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The Muse's Storage Box

The Muse's Storage Box
Copyright Diane Lou.

Alchemical Dreams and Disparate Realities

Rust and bones, broken toys and old text, game boards, gears and nests. Even as a child such odd, unwanted items evoked a pit-of-the-stomach response that bordered on exhilaration.
While I make no attempt to conjure up specific feelings in the viewer, the ambiguous juxtapositioning of familiar materials creates art that evokes half-forgotten, dream-like visions that beg to be interpreted by the viewer. There is a sense of deja vu (the already seen) tempered by a sense of jamais vu ( the never seen, or the illusion that the familiar does not seem familiar), and this contradiction asks the viewer to dig deeply, to look inside her own repository of wisdom, intuition and experience to find her own meaning in the familiar objects she sees.
The once-private discards of people's material lives that I collect for my art seem to carry universal memories with them, memories that can engage and mystify the viewer. Their beauty lies within the rust, the erosion, the wear, and the mere fact that they were once possessions.
I play with abandon and with no forethought. Each piece of detritus seems to suggest to me a relationship with some other piece, and I begin to put them together and wait for the mental "buzz" that lets me know I am proceeding as I should. Even at this point, I continue to remain in the play state and will not allow myself to direct the outcome of the piece, a process that requires complete trust. The outcome often mystifies me as much as it might any viewer.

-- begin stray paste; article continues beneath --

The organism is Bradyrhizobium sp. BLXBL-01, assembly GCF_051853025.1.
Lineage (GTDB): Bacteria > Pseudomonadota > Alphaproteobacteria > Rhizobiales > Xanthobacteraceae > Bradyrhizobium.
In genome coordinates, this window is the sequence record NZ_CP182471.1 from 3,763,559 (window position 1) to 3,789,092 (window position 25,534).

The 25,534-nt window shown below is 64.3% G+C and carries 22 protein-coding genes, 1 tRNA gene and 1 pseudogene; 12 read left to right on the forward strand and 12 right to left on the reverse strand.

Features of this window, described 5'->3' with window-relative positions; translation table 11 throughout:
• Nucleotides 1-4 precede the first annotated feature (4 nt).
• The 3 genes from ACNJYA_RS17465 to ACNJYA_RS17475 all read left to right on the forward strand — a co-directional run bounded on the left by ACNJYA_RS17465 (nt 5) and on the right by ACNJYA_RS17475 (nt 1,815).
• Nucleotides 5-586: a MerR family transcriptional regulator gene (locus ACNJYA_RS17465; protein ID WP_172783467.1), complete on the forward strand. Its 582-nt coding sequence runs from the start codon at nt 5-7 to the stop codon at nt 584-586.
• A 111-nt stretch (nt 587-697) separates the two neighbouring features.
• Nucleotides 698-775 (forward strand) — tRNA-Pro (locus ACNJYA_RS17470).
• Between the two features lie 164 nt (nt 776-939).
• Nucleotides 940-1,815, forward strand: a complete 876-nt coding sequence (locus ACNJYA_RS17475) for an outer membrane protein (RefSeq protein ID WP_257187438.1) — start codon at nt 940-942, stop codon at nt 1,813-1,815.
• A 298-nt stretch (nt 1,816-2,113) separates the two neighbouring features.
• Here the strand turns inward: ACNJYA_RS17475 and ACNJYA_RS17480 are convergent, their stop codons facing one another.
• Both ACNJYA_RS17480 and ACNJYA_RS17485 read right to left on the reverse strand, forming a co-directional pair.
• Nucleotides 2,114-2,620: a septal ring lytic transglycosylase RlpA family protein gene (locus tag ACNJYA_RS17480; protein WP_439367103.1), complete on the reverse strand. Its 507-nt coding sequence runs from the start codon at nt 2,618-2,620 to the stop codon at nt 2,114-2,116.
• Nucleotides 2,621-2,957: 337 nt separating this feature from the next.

Remember when, as a child, whatever was in reach became the instrument of your creative exploration? That is my life. A rusty, flattened piece of metal on the street, a gnawed bone by the roadside, a unique twisted branch from a tree, a fallen nest, a broken egg, a snake's skin, a dead butterfly...all will be added to my collection and eventually have their beauty honored in one of my pieces. The resulting art creates a new story with its own imagined history, one that invites the viewers to lay some claim on it by allowing themselves to be enveloped by the sight, the history, and the ambiguity of the realities before them.

Friday, December 24, 2010

Winter solstice...

A couple days ago the shortest day passed by...the "watershed of the year", as Vita Sackville-West called it.  Now we can look forward to the gradually lengthening days as winter officially arrives.  It's a long, slow process, this getting through dark, damp and dreary days, but here in Oregon, the signs of spring are already evident.

Daffodil shoots are already a couple inches high, and instead of dying down completely the perennial flowers have thick rosettes of new leaves at ground level as if they are eager to head towards next summer's prolific bloom.  The filbert/hazelnut trees are covered with a thick dusting of catkins promising a more abundant crop next year.  Camillias are in full bloom at elevations lower than we are.

Like these lengthening days (today will be 11 seconds longer), life sometimes has to be taken in baby steps too, instead of those giant leaps we often choose to take.  Change brought on by challenge is in the end a positive...but the getting to the other side can take every ounce of effort.  This year was one of loss (of my son-in-law) balanced by gain (new granddaughter Geneva, lots of new art, and deepening relationships with loved ones).

Today I'll be back in the studio for the first time in a week, looking through some newly acquired items from the bin trip yesterday, temporarily packing away some things that have sat for too long, and attempting to free up some wall space so I have a place to work.  In a few days, grandson Jake will be here again and treehouse work (siding) will continue.

I hope your holiday finds you in a place of peace and comfort with those you love!
(Untitled piece, copyright Diane Lou.  Just added the "cage" part in the past week.)

2 comments:

lee said...

This is very clever your tip must be much better than ours LOL!

Diane Lou said...

Thanks! Your name will go in for the drawing. I appreciate your reading the blog.